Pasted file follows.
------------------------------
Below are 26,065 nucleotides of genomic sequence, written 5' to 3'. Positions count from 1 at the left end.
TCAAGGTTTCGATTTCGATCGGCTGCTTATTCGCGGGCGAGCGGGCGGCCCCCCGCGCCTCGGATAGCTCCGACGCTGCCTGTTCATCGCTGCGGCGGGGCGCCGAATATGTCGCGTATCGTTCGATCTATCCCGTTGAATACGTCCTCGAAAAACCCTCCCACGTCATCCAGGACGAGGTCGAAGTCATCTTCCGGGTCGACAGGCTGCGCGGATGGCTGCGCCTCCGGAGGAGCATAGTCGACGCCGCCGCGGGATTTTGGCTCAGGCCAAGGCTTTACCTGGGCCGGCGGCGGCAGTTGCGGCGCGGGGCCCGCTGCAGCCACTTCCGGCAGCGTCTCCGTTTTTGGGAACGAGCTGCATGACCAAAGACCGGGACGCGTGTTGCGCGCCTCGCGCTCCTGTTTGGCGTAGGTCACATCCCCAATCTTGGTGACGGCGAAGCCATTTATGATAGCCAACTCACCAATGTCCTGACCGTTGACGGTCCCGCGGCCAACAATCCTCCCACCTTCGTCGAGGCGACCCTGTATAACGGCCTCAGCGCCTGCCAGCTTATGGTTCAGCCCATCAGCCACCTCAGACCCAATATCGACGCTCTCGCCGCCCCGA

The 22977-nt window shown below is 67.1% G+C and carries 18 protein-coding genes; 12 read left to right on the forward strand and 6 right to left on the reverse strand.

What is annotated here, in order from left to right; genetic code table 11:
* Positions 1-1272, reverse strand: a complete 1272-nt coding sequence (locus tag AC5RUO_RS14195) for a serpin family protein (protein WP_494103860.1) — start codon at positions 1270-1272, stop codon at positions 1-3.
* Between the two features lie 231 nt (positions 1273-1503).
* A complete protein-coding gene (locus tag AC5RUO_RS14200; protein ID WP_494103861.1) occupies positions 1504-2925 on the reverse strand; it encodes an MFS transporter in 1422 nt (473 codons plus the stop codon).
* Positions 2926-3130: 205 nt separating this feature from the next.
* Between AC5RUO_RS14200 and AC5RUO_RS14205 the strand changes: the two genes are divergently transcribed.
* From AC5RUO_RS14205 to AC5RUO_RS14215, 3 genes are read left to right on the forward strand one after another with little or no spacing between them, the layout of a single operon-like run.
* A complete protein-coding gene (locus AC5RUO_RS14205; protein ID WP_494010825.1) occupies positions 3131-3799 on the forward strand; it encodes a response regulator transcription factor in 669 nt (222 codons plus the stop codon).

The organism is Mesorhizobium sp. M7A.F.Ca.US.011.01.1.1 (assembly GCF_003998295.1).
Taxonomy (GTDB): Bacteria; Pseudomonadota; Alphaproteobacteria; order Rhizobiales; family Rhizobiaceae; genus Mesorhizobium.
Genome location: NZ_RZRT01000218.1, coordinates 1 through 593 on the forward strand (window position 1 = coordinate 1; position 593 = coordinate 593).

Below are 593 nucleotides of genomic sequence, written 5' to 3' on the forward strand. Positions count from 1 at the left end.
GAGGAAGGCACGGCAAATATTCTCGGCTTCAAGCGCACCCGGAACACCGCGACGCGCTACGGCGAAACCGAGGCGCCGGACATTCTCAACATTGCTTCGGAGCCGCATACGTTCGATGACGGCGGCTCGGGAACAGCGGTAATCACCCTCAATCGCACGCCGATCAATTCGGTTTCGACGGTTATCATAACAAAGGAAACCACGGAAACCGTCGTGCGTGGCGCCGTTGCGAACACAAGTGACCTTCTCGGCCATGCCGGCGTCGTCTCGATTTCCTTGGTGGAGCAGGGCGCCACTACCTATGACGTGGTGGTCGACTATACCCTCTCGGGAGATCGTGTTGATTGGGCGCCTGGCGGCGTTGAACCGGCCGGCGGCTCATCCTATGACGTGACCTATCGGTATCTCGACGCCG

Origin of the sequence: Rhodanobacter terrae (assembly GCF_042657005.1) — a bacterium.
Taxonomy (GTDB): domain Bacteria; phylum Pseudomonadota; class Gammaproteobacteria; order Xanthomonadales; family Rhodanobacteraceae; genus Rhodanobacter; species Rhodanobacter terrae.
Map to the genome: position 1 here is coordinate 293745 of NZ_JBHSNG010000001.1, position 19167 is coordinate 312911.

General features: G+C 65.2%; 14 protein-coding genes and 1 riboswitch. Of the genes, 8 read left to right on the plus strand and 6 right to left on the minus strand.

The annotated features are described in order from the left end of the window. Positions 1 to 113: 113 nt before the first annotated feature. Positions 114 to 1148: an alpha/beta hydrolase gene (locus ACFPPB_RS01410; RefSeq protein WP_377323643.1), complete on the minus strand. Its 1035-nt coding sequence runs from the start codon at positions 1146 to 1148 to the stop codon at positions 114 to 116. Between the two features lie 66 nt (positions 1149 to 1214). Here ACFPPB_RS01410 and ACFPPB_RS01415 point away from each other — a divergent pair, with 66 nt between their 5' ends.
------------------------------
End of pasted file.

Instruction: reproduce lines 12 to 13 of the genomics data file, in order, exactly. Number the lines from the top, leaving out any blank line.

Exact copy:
The organism is Mesorhizobium sp. M7A.F.Ca.US.011.01.1.1 (assembly GCF_003998295.1).
Taxonomy (GTDB): Bacteria; Pseudomonadota; Alphaproteobacteria; order Rhizobiales; family Rhizobiaceae; genus Mesorhizobium.